The man accused of killing seven people during a Fourth of July parade in a Chicago suburb confessed to police that he let a hail of bullets drop from a roof and then fled to a neighboring state, where he considered taking a shotgun there. event, authorities said on Wednesday.
The accused returned to Illinois, where he was later arrested after deciding he was unwilling to commit a shooting in the Madison area of Wisconsin, Lake County Major Crime Task Force spokesman Christopher Covelli said. at a press conference after a hearing where the 21-year-old man was denied bail.
In court, Lake County assistant attorney Ben Dillon said the gunman “looked in his sights, aimed” and fired at people across the street, killing seven and injuring more than two dozen. He left the shells of 83 bullets and three ammunition magazines on the roof.
Lake County State Attorney Eric Rinehart said he planned to bring attempted murder and aggravated battery charges to every person injured.
“Many, many more charges will follow,” he said at a news conference, estimating those charges would be announced later this month.
If convicted of first degree murder, he would face a mandatory life sentence without the possibility of parole.
The suspect, Robert Crimo III, was wearing a black long-sleeved shirt when he appeared in court on video. As the prosecutor described the shooting, he said little except to tell the judge he didn’t have a lawyer.
On Tuesday, Thomas A. Durkin, a prominent Chicago attorney, said he would represent Crimo and that he intended to plead not guilty to all charges. But Durkin told the court on Wednesday that he had a conflict of interest with the case. Crimo has been assigned a public defender.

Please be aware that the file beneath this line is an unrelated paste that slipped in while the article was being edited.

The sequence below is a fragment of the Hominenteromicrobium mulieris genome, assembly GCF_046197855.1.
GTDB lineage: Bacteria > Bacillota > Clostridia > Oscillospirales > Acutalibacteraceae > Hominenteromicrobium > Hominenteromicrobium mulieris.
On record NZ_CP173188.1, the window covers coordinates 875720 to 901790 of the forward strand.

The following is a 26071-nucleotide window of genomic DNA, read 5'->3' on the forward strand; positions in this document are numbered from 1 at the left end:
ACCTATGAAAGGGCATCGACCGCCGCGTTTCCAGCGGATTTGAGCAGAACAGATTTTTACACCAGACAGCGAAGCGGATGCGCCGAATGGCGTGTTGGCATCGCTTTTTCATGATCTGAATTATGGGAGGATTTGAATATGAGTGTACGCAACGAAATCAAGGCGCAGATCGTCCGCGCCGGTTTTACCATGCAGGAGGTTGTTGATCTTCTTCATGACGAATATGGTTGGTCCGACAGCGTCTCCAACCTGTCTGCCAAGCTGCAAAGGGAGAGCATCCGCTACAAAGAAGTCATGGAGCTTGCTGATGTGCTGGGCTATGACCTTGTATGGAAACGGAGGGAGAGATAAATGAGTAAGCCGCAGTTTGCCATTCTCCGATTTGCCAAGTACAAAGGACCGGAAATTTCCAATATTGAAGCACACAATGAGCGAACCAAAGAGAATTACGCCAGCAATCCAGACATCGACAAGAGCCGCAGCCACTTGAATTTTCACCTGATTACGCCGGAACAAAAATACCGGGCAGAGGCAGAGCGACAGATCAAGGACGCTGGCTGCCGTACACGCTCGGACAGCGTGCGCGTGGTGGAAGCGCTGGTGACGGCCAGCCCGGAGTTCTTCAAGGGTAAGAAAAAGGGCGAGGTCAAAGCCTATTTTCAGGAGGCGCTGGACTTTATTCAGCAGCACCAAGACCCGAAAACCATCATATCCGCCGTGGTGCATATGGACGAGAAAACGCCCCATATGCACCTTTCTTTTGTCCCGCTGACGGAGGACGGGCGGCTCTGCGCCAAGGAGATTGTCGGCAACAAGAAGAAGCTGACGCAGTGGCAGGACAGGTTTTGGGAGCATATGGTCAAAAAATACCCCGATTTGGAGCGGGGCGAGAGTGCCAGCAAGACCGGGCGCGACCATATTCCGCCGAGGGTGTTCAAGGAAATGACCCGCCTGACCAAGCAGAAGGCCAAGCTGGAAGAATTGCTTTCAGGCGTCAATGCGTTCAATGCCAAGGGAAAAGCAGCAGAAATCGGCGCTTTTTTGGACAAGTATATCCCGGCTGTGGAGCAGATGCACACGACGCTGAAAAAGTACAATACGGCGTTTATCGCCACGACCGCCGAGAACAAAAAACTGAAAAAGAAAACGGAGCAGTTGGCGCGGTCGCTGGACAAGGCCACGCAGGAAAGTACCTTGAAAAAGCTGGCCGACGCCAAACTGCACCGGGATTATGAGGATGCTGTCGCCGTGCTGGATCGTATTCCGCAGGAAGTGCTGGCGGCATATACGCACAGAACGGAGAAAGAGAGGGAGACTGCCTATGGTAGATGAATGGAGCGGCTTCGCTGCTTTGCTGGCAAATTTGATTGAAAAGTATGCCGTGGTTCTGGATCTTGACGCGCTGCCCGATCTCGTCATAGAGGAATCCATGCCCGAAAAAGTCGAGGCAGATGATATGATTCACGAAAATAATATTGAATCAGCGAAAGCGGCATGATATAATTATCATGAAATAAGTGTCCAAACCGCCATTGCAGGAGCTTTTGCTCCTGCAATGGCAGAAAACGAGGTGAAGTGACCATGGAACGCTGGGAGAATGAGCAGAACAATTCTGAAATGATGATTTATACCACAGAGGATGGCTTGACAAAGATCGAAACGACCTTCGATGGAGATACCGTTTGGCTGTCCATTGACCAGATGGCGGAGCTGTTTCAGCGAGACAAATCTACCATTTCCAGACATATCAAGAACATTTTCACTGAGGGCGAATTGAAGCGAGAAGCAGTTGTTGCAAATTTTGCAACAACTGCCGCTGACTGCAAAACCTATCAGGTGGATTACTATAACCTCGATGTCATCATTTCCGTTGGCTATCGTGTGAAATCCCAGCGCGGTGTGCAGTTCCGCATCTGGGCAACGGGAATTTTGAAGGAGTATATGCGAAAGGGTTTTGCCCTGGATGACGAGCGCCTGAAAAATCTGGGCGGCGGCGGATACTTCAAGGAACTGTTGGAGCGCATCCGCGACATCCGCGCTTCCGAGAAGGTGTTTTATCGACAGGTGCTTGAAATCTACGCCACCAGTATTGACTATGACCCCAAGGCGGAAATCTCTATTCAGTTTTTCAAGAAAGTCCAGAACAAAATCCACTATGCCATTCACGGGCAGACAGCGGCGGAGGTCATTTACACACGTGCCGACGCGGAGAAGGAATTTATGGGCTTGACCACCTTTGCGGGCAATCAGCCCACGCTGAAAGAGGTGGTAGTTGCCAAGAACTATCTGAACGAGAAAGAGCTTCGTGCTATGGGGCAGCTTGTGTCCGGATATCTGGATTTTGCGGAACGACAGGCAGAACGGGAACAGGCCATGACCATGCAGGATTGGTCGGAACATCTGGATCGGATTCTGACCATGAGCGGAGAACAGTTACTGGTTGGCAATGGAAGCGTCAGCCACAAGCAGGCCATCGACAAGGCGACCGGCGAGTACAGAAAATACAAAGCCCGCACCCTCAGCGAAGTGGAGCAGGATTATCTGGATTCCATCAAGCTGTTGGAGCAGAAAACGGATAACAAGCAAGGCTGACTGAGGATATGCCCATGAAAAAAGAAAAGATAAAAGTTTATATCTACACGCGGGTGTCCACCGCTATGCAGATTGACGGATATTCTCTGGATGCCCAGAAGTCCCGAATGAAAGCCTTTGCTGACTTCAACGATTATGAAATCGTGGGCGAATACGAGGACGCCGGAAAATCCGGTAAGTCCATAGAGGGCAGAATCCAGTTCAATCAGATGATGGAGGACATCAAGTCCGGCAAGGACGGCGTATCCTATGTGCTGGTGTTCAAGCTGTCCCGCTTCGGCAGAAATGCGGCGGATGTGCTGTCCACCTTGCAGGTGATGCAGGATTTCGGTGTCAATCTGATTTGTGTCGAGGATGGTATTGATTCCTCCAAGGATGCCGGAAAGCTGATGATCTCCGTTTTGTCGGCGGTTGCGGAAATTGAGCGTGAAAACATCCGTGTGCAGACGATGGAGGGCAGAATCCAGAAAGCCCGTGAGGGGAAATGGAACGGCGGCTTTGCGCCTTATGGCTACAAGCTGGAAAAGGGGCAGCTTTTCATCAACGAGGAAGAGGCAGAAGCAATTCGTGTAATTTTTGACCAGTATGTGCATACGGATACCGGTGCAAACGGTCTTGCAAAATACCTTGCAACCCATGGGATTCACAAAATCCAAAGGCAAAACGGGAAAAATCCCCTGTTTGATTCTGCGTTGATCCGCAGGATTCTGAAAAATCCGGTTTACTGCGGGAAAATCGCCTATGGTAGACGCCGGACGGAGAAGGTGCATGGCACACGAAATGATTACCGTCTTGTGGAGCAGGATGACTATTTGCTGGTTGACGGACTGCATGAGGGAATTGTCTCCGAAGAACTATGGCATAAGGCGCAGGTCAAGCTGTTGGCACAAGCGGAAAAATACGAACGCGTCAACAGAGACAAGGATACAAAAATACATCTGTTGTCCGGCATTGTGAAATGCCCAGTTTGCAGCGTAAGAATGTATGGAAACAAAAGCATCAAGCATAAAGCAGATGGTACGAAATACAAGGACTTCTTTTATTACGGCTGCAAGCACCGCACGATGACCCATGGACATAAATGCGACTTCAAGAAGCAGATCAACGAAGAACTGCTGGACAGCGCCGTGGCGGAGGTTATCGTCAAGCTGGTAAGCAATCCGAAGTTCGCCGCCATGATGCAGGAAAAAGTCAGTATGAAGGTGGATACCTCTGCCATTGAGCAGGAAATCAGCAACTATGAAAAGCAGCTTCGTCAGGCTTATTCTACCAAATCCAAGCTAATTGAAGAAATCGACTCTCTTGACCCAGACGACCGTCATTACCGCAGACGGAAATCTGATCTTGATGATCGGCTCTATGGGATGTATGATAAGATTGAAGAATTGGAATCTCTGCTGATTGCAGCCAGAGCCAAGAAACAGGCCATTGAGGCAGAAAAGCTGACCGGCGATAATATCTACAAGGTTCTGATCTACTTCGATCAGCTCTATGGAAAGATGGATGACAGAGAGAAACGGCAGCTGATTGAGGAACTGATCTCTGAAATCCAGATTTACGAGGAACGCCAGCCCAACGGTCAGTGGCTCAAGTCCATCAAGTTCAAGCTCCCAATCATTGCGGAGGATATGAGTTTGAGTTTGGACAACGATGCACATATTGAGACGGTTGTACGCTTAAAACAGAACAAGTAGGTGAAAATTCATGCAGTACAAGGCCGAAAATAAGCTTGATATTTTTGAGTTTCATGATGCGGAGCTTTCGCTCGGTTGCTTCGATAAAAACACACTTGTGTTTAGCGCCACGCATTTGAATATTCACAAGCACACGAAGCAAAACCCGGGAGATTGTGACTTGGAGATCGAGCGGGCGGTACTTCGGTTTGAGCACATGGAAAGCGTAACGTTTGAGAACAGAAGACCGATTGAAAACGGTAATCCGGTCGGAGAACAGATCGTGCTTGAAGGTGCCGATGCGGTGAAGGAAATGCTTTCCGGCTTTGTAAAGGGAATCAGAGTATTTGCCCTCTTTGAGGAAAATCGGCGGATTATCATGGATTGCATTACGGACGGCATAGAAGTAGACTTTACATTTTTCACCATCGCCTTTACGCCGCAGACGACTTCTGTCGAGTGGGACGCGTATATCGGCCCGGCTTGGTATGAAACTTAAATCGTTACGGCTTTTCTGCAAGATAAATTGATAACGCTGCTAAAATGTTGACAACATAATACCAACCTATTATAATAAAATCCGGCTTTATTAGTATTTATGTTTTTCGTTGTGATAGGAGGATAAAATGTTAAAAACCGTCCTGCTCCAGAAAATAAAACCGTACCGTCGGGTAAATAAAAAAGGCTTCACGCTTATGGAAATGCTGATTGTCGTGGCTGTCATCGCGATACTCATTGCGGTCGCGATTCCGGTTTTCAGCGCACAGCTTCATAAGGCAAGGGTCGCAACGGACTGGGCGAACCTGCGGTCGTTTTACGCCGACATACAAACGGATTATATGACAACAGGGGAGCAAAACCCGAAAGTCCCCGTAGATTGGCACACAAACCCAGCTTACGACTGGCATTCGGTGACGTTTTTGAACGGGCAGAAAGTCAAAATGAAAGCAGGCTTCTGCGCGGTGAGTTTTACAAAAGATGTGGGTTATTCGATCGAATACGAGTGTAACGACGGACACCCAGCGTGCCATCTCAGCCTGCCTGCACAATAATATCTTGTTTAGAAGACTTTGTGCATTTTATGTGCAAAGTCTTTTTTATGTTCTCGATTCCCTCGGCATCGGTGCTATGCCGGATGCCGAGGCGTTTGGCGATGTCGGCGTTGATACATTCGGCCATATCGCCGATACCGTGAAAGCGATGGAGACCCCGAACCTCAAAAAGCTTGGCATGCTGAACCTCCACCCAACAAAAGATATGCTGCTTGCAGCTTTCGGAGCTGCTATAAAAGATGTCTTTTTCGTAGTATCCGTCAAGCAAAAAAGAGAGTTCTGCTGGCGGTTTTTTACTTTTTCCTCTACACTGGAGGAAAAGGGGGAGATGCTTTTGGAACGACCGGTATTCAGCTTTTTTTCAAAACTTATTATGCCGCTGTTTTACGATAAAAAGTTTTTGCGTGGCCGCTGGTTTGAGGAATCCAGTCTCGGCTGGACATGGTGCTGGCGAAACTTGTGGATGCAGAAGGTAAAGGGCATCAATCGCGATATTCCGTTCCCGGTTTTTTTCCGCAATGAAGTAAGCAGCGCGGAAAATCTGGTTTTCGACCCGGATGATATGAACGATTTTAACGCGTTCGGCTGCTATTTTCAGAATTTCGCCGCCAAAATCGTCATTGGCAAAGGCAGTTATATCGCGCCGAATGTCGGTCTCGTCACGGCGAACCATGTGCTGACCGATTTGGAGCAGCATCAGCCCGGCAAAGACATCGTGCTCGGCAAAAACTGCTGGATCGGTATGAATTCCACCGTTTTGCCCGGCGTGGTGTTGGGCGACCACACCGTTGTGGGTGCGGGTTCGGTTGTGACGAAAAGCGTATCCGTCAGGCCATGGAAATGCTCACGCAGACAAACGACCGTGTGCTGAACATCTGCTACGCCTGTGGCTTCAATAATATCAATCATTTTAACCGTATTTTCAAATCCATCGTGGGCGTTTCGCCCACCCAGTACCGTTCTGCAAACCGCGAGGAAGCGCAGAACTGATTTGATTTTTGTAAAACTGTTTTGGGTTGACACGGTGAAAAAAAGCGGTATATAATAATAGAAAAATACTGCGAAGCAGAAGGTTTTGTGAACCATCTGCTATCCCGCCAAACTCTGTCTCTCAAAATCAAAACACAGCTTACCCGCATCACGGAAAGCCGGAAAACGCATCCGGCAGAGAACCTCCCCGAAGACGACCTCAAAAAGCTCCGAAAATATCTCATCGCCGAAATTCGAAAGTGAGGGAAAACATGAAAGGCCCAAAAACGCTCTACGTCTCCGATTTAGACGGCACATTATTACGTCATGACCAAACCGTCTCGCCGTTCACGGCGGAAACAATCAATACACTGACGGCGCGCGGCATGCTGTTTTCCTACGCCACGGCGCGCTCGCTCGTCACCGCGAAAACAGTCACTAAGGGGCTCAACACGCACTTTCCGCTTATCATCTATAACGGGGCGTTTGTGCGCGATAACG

Rinehart also left open the possibility of suing Crimo’s parents, telling reporters that he now “will not answer that question” as the investigation continues.
Steve Greenberg, the attorney for Crimo’s parents, told The Associated Press that they are not concerned about being charged with anything related to their son’s case.
The parade shooting caused another American community—this time the affluent Highland Park, home to about 30,000, near the shore of Lake Michigan—to waver. Hundreds of protesters, parents and children fled in panic.
Some of the injured are still in critical condition, Covelli said, noting that the death toll could still rise. Already, those killed in the shooting have left a two-year-old boy without parents, families mourning the loss of beloved grandparents and a synagogue mourning the death of a church member who had also worked on the staff for decades.
Firearms bought after suicide threat: police
Questions also arose about how the suspect could have circumvented Illinois’ relatively strict gun laws to legally purchase five weapons, including the high-powered rifle used in the shooting, despite authorities being called to his home twice in 2019. for threats of violence and suicide.
Police went to the house in September 2019 after a call from a family member who said Crimo threatened to “kill everyone” there. Covelli said police seized 16 knives, a dagger and a sword, but said there was no sign at the time that he had any weapons.